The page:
They’re blank in the middle, and Steve personally writes people’s dreams on them with a sharpie. We street team days before the movie plays (and by we, we mean the two of us, Steve, and whoever else we can con into it) and give people their "dream buttons" along with a flyer listing our screening times.

People wear the buttons, strike up conversations with complete strangers about their buttons, all the while connecting their own dreams back to our movie.

We credit those buttons with our numerous sell out crowds, standing ovations, and a more amazing launch to our Kickstarter campaign
We’re Not Psychologists

We’re just indie filmmakers who want others to be as passionate about our movie as we are every day.

Over the years we’ve been lucky to work on many different types of film and TV projects, but we’ve never had such enthusiastic audience response and participation until now.

The difference?

People are connecting to our film emotionally.

Work hard to achieve that, and your film may be one of the lucky ones that breaks out.

We’re hoping Dying to do Letterman proves to be one of those films.

We get emotional just thinking about it.

About Joke and Biagio:

Wife and husband team Joke and Biagio are best known in the unscripted world for executive producing "Scream Queens" on VH1, "Commercial Kings with Rhett and Link" on IFC (currently airing Friday Nights at 10pm/9 central) and the upcoming documentary series "Caged" on MTV. Other credits include "Beauty and the Geek" and "Oh Baby, Now What?" The duo earned their documentary wings under acclaimed filmmaker R.J. Cutler ("The War Room," "The September Issue") and honed their reality TV skills working with luminaries like Mark Burnett. Their company, Joke Productions, Inc., is growing fast. They blog and tweet about making film and TV at and @JokeAndBiagio.

About Steve Mazan:

In the decade since starting in the great San Francisco comedy scene, Steve Mazan has played clubs, colleges and corporate events across America. In addition, to reaching his dream of performing on David Letterman's show, he's been a repeat guest on Craig Ferguson, Byron Allen and the Bob & Tom Show.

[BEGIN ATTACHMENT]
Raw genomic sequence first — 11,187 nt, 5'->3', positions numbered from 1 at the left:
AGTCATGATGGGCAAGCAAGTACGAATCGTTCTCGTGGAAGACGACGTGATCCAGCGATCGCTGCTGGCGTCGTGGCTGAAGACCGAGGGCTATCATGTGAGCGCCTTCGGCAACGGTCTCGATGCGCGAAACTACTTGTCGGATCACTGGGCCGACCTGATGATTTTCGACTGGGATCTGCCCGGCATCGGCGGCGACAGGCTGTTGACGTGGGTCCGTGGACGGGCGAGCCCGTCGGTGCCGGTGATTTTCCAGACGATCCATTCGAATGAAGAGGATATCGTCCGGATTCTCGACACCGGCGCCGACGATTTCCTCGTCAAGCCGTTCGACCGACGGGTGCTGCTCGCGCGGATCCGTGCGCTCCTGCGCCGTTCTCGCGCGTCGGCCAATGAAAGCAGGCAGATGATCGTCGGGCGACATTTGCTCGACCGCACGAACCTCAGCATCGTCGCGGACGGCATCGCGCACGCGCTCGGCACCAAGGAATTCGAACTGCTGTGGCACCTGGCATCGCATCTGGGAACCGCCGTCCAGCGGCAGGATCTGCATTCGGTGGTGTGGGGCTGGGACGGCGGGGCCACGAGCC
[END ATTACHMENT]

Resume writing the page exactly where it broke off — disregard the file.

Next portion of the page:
But of all the shows Steve has done, he remains most proud of the many trips he's made to the Mid-East to perform for our troops. As a former Navy Submariner, Steve knows how much those men and women sacrifice for our country, and how much they need our support, and someone to laugh at.

Guest Post: Ari Gold: Power The Power: "Adventures of Power" finds 100,000 fans without a traditional release

I've written a lot about the increasing responsibilities of filmmakers and the absolute need to focus on audience/community building. How to we get our work seen in an entertainment economy that has shifted from being based on scarcity and control, to one of super-abundance and ever-increasing access? The tools get better daily, and slowly we start to map out a series of best practices. In today's guest post, filmmaker Ari Gold writes precisely of that challenge and how he's managed to find some success without following the standard release plans. Ari directed one of my favorite all-time shorts (Helicopter), so I am excited to see his feature debut ADVENTURES OF POWER.

In a case of life imitating art imitating life, my air-drum comedy "Adventures of Power" is now launching a real air-drum competition []. Rock-star drummers are lining up to participate. How in hell did I become an event planner? I used to think you just made a movie, and watch it go to theaters. But that’s not how it works these days, not for most of us. Independent filmmakers who can’t afford advertising have to find a way to get the word out about their movies - I’ve decided to become an event planner in order to do it. “Power’s Air Drum Battle” is the second initiative that I’ve done during the slow-burn release of the movie: we’ve already saved a music school with our charity auction, and so now we’re just going to have some fun. Anyone want to become a star by air-drumming?